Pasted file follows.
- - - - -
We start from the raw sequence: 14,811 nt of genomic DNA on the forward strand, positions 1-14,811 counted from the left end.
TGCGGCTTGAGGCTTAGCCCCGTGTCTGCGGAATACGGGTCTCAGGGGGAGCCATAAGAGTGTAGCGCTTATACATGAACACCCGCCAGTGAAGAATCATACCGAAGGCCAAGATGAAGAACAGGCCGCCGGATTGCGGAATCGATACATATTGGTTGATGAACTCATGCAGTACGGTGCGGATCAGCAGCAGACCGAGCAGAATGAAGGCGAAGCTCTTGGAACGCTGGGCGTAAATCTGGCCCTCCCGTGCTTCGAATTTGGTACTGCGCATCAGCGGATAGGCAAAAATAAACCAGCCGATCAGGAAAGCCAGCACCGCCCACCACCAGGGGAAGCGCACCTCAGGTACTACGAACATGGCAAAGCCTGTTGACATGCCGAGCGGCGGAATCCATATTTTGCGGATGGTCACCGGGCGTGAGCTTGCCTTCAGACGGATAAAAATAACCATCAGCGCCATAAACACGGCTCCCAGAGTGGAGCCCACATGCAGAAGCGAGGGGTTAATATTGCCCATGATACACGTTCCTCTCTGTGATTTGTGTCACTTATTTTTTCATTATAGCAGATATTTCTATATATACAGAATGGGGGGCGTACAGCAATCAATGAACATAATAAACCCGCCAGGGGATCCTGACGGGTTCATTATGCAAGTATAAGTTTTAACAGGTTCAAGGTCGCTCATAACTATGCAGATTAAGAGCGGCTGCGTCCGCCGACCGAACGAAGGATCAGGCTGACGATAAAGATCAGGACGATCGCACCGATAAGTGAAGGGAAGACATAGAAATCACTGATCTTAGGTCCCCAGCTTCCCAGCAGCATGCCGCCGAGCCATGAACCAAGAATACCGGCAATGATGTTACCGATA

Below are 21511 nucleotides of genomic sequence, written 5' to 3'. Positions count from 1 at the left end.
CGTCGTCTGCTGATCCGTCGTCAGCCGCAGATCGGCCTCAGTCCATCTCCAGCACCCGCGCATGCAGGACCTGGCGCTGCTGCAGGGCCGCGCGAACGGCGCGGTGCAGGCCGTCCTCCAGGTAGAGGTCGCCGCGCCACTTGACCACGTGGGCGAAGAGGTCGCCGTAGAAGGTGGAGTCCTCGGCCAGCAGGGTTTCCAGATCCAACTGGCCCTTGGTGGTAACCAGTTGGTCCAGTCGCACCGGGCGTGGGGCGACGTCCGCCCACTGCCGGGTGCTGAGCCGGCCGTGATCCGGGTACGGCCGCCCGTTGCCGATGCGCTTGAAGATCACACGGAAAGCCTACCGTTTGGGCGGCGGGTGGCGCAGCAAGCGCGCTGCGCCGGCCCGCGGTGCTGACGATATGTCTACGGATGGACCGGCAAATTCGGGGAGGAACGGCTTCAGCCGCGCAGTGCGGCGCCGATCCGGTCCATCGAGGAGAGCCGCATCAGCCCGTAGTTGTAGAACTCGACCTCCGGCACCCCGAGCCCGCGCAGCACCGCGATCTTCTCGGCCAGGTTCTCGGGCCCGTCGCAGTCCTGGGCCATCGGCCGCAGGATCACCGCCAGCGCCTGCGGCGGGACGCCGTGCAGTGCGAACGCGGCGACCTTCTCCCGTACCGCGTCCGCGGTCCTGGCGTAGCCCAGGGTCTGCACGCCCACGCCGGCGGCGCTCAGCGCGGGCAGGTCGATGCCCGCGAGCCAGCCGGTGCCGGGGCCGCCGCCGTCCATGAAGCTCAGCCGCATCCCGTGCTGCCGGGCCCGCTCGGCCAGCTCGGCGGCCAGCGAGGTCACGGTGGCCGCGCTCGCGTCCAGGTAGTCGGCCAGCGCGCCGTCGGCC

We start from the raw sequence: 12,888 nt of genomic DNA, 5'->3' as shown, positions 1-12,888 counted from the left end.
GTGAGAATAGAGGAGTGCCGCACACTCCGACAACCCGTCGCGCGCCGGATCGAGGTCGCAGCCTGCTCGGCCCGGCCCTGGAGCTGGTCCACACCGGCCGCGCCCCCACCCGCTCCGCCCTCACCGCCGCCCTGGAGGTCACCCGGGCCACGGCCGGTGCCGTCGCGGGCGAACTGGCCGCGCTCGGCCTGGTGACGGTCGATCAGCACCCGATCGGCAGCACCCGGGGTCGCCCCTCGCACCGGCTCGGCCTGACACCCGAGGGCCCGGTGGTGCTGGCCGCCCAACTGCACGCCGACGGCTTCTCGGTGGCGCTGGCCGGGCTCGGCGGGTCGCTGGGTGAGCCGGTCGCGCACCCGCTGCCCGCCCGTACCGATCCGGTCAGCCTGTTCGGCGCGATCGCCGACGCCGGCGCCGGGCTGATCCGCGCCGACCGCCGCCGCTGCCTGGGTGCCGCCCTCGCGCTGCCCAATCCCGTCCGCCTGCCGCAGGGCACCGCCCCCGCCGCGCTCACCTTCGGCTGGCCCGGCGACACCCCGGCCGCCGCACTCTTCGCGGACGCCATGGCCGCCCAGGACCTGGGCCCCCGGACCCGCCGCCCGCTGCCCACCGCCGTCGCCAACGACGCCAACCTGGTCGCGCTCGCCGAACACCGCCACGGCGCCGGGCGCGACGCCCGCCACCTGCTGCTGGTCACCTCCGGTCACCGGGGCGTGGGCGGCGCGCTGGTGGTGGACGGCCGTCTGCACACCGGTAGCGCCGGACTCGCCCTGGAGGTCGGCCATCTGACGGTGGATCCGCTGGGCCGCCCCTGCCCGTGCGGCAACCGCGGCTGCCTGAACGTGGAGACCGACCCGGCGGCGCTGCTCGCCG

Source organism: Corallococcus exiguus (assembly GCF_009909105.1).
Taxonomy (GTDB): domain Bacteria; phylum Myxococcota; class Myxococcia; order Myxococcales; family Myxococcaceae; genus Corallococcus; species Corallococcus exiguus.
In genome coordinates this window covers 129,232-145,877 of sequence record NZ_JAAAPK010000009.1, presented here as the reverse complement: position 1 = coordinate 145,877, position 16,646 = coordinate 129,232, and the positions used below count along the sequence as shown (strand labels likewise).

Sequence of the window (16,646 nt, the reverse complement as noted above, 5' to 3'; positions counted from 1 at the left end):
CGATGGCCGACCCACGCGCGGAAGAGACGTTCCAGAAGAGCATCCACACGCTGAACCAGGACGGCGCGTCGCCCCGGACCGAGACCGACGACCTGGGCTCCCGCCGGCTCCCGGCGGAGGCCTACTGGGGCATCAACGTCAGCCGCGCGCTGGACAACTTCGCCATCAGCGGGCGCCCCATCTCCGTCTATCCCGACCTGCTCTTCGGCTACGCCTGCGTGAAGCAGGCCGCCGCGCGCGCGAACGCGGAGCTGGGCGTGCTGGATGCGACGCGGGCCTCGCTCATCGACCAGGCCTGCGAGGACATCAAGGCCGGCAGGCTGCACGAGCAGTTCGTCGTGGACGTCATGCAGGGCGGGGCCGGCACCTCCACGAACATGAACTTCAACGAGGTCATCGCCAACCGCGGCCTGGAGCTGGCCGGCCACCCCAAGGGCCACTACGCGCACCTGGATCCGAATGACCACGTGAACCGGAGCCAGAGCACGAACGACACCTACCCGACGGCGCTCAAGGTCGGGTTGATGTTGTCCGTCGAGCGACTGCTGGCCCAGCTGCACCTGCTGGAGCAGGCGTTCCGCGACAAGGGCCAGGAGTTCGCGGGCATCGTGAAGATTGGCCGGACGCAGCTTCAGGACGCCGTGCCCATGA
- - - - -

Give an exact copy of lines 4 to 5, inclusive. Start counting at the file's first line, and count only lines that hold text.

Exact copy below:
CGTCGTCTGCTGATCCGTCGTCAGCCGCAGATCGGCCTCAGTCCATCTCCAGCACCCGCGCATGCAGGACCTGGCGCTGCTGCAGGGCCGCGCGAACGGCGCGGTGCAGGCCGTCCTCCAGGTAGAGGTCGCCGCGCCACTTGACCACGTGGGCGAAGAGGTCGCCGTAGAAGGTGGAGTCCTCGGCCAGCAGGGTTTCCAGATCCAACTGGCCCTTGGTGGTAACCAGTTGGTCCAGTCGCACCGGGCGTGGGGCGACGTCCGCCCACTGCCGGGTGCTGAGCCGGCCGTGATCCGGGTACGGCCGCCCGTTGCCGATGCGCTTGAAGATCACACGGAAAGCCTACCGTTTGGGCGGCGGGTGGCGCAGCAAGCGCGCTGCGCCGGCCCGCGGTGCTGACGATATGTCTACGGATGGACCGGCAAATTCGGGGAGGAACGGCTTCAGCCGCGCAGTGCGGCGCCGATCCGGTCCATCGAGGAGAGCCGCATCAGCCCGTAGTTGTAGAACTCGACCTCCGGCACCCCGAGCCCGCGCAGCACCGCGATCTTCTCGGCCAGGTTCTCGGGCCCGTCGCAGTCCTGGGCCATCGGCCGCAGGATCACCGCCAGCGCCTGCGGCGGGACGCCGTGCAGTGCGAACGCGGCGACCTTCTCCCGTACCGCGTCCGCGGTCCTGGCGTAGCCCAGGGTCTGCACGCCCACGCCGGCGGCGCTCAGCGCGGGCAGGTCGATGCCCGCGAGCCAGCCGGTGCCGGGGCCGCCGCCGTCCATGAAGCTCAGCCGCATCCCGTGCTGCCGGGCCCGCTCGGCCAGCTCGGCGGCCAGCGAGGTCACGGTGGCCGCGCTCGCGTCCAGGTAGTCGGCCAGCGCGCCGTCGGCC

We start from the raw sequence: 12,888 nt of genomic DNA, 5'->3' as shown, positions 1-12,888 counted from the left end.